As someone who’s personally experienced overt racism and homophobia at work, I can safely say we’ve got work to do! Many Black people face barriers in the workplace because of their ethnicity/race and many LGBTQ+ people face barriers because of their sexual orientation or gender identity.
It’s an obvious starting point, but Black LGBTQ+ people are navigating both challenges at the same time. Those “barriers” might be overt discrimination, micro-aggressions, being overlooked and being passed over for opportunities. When I had those experiences, I wasn’t convinced that the organisation would do anything if I spoke up.
It’s possible that I felt that way because there wasn’t any representation. When I experienced homophobia, I didn’t see any openly LGBTQ+ staff. When I experienced racism, I was the only Black person on the team.
Studies show that if you’re the “only one” (let’s say the only Black person in a team) you’re more likely to experience micro-aggressions. You’re also more likely to have to work harder than your peers for the same recognition. Now add being the only LGBTQ+ person into that experience and there’s another layer of difference. All of this can be mentally draining and adds another barrier that can prevent a person from thriving at work and in their career.
Having said that, every workplace has its own unique culture. While we do see certain patterns repeating themselves, not every Black LGBTQ+ person has such negative experiences.
Here are a few ways that Black LGBTQ+ people can be supported at work:
- Ensure that your LGBTQ+ initiatives take into account the diversity that exists within LGBTQ+ identities. Recognising cultural and faith-based needs as well as accessibility.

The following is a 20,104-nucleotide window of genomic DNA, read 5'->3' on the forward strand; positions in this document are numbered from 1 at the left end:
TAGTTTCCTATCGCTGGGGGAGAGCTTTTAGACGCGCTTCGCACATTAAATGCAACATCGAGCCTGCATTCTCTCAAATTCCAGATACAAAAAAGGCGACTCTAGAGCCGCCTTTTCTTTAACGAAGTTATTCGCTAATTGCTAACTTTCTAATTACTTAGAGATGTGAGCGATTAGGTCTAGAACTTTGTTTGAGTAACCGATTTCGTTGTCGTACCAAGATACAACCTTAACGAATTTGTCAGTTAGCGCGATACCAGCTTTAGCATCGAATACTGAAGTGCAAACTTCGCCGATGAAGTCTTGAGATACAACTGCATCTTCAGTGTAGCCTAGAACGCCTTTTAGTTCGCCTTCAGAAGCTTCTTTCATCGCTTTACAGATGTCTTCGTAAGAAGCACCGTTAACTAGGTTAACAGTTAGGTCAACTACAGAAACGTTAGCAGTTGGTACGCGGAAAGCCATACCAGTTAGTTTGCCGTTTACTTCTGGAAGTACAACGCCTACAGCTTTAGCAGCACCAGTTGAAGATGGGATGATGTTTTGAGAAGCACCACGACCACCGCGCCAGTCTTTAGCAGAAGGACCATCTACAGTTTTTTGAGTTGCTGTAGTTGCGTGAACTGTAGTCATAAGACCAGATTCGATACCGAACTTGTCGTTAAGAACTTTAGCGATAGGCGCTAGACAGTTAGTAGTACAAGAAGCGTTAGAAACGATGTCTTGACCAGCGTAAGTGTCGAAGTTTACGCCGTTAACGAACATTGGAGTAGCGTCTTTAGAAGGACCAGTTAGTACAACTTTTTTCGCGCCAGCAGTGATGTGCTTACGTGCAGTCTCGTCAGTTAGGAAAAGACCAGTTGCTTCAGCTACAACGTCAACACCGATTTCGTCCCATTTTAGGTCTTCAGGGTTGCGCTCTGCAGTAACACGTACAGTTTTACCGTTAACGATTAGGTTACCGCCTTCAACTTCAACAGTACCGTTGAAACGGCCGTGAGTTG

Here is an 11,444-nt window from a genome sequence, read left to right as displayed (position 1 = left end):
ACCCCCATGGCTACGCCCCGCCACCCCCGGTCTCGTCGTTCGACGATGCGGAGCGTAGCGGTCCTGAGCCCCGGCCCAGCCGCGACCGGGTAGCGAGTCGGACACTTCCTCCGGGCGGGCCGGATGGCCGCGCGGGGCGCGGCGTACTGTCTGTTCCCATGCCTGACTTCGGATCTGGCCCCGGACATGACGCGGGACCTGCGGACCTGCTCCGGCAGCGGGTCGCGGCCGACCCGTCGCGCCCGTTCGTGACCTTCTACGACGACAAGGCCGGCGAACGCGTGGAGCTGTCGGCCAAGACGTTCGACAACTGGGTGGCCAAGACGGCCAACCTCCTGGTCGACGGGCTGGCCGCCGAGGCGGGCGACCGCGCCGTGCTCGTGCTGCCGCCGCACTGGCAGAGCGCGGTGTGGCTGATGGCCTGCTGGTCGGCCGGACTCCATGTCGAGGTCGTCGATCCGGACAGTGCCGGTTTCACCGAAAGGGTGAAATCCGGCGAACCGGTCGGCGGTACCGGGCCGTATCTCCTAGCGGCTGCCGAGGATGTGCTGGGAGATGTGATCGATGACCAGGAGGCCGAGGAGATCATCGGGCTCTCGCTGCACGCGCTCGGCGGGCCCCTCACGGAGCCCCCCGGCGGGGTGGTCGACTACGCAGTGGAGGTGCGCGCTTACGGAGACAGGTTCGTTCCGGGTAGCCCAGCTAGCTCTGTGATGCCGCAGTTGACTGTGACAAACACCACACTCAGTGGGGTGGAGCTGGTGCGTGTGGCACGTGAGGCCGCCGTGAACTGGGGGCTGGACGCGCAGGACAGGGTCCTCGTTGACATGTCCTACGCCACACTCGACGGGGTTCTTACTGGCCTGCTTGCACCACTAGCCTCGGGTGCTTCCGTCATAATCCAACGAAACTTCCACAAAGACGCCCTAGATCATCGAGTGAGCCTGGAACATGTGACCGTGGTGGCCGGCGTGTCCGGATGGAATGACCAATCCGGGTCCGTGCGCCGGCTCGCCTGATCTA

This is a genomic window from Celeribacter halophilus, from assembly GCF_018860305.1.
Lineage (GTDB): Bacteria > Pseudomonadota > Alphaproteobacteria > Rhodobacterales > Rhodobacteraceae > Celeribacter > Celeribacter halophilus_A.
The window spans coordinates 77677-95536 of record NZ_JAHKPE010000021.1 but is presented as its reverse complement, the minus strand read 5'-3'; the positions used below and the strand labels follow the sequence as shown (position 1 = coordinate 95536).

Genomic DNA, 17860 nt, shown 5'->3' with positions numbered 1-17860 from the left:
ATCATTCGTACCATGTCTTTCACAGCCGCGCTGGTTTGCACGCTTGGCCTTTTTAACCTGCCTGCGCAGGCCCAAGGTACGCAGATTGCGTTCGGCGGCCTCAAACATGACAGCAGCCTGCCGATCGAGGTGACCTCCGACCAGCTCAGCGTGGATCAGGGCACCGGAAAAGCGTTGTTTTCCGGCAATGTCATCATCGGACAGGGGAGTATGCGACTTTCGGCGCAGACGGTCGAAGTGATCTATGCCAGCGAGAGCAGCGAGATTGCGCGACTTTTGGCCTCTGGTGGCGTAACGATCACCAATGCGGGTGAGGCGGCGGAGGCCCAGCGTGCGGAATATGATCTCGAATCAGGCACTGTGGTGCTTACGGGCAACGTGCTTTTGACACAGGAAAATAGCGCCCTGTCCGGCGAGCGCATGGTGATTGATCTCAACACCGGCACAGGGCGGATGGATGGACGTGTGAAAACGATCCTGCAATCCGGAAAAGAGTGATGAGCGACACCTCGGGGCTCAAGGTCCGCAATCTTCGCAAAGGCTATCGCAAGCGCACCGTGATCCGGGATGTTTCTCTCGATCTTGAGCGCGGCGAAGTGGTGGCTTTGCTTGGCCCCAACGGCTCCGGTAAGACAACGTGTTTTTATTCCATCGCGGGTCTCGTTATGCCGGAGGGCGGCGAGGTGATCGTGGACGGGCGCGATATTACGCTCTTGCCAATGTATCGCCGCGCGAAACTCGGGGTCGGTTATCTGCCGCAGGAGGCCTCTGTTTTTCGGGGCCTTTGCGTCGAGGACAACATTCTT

- Embed a proactive anti-racist stance within your LGBTQ+ spaces such as employee network groups. Platform Black LGBTQ+ people and other People of Colour, ensuring their voices are heard and decisions are made to suit the community in its widest sense.
- Ensure spaces that claim to support Black people are LGBTQ+ inclusive and do the same with faith-based spaces.
- Educate your employees on inclusive behaviours and practices such as addressing micro-aggressions.
- Ensure employees and others who engage with your organisation have a clear way to report incidents of racism, homophobia, biphobia and transphobia (and any other form of discrimination or harassment).
- Take action when people raise concerns or provide feedback. This means taking a zero-tolerance approach to the above. It also means improving ways of working to prevent future issues.
- Hold managers to account for decisions on who they choose to hire, promote and give opportunities to. These decisions should always be based on objective criteria and not bias.
- Educate yourself on the experiences of Black LGBTQ+ people and other People of Colour.
- Recognise that not all Black people want to speak about race, ethnicity and culture. It can be traumatising to re-live experiences of racial harm for the sake of teaching others. Also, no one person can speak on behalf of all Black LGBTQ+ people, we are diverse.
- Challenge micro-aggressions and stereotypes whenever you hear them and reflect on your own biases.
Nathan Nalla is the founder and Director of Be The Riot, supporting organisations to create an inclusive working culture through facilitated learning workshops and consultancy services. As a man who is racialised as Black and identifies as gay, Nathan uses his personal experiences to shape his work.